With the partial government shutdown nearing the one-month mark, the Transportation Security Administration (TSA) has seen a rise in “unscheduled absences” among employees – many for financial reasons.
TSA said Monday it has seen a rate of about 10 percent of unscheduled absences. In comparison, there was a rate of about 3 percent this time last year.
“Many employees are reporting that they are not able to report to work due to financial limitations,” the TSA said in a statement.
The government partially shuttered on Dec. 22, affecting about one-quarter of the government, as President Trump and Democrats remain steadfastly at an impasse over funding for a border wall. Some 800,000 federal employees have been off the job or forced to work without pay as the government remains closed.
TSA screeners missed paychecks last week although some are able to get $500 bonuses and received pay for working the first day of the shutdown, according to The Associated Press.
Despite the rise in employee absences, TSA stressed the national average wait times are within its normal range of about 30 minutes for standard lanes and 10 minutes for pre-check – although some airports had longer average times. Louis Armstrong New Orleans International Airport had an average wait time of 45 minutes and Daniel K. Inouye International Airport in Honolulu, Hawaii, had an average wait time of 12 minutes in pre-check, according to figures released by the TSA.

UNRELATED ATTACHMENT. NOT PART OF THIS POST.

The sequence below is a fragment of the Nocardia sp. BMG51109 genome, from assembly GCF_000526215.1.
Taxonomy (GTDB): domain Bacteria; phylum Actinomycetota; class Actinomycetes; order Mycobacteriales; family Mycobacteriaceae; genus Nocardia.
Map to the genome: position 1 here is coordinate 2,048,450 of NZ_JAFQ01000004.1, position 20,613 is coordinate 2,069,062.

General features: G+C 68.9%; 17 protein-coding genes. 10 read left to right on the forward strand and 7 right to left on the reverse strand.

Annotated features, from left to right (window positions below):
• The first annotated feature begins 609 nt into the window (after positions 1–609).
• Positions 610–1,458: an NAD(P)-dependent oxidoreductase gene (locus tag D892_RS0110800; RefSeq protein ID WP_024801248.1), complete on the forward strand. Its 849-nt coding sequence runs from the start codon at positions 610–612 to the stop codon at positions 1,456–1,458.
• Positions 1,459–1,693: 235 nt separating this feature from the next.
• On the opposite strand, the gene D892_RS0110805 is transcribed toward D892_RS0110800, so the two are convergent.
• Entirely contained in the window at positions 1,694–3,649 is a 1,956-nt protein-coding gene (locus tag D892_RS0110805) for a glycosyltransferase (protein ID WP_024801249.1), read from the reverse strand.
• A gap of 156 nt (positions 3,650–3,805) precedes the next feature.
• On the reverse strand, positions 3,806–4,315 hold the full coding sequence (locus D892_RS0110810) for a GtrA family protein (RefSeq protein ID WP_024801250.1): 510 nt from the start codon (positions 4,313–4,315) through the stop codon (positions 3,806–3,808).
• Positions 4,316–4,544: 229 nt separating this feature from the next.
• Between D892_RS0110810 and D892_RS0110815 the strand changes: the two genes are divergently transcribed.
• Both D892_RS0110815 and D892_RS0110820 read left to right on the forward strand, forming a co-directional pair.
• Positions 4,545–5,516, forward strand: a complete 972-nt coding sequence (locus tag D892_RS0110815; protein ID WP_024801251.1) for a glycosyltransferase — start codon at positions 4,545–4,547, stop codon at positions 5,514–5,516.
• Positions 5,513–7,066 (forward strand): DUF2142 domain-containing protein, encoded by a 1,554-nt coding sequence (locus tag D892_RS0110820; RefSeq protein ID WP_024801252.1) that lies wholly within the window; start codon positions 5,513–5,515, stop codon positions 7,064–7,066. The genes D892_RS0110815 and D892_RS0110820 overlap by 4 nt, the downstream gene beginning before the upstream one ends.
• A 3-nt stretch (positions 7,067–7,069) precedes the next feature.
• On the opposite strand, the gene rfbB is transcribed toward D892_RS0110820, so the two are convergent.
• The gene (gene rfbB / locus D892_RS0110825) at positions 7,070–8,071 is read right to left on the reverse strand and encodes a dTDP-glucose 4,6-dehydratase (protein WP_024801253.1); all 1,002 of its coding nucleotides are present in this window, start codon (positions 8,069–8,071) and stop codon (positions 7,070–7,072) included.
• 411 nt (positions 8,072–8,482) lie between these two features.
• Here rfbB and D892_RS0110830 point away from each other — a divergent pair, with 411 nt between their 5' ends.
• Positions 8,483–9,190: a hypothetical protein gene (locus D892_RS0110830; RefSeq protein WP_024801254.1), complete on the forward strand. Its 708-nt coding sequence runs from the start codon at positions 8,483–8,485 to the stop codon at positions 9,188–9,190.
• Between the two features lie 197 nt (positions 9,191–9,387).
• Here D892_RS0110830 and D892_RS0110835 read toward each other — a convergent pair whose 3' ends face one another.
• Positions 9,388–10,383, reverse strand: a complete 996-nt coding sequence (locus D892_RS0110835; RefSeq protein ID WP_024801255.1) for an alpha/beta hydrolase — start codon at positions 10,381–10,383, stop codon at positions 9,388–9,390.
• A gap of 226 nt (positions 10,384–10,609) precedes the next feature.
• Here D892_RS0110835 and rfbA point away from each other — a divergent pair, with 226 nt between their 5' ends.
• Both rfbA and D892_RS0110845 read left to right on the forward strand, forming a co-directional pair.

“In coordination with airport and airlines partners, TSA continues to carry out its mission by optimizing resources, managing consolidation efforts and ensuring screening lanes are properly staffed,” it said. “Airports may exercise contingency plans due to call-outs and traveler volume in order to maintain effective security standards. Travelers should seek current airline and airport information and should allow enough time to get through the airport and board their flight.”
One security checkpoint was closed at the Baltimore-Washington International Thurgood Marshall Airport (BWI) Saturday due to staffing issues. However, an airport spokeswoman said there was “minimal if any” problems for customers and stressed it’s not unusual for TSA and BWI to open and close security checkpoints based on projected travel levels, flight schedules and security staffing.
The Associated Press contributed to this report.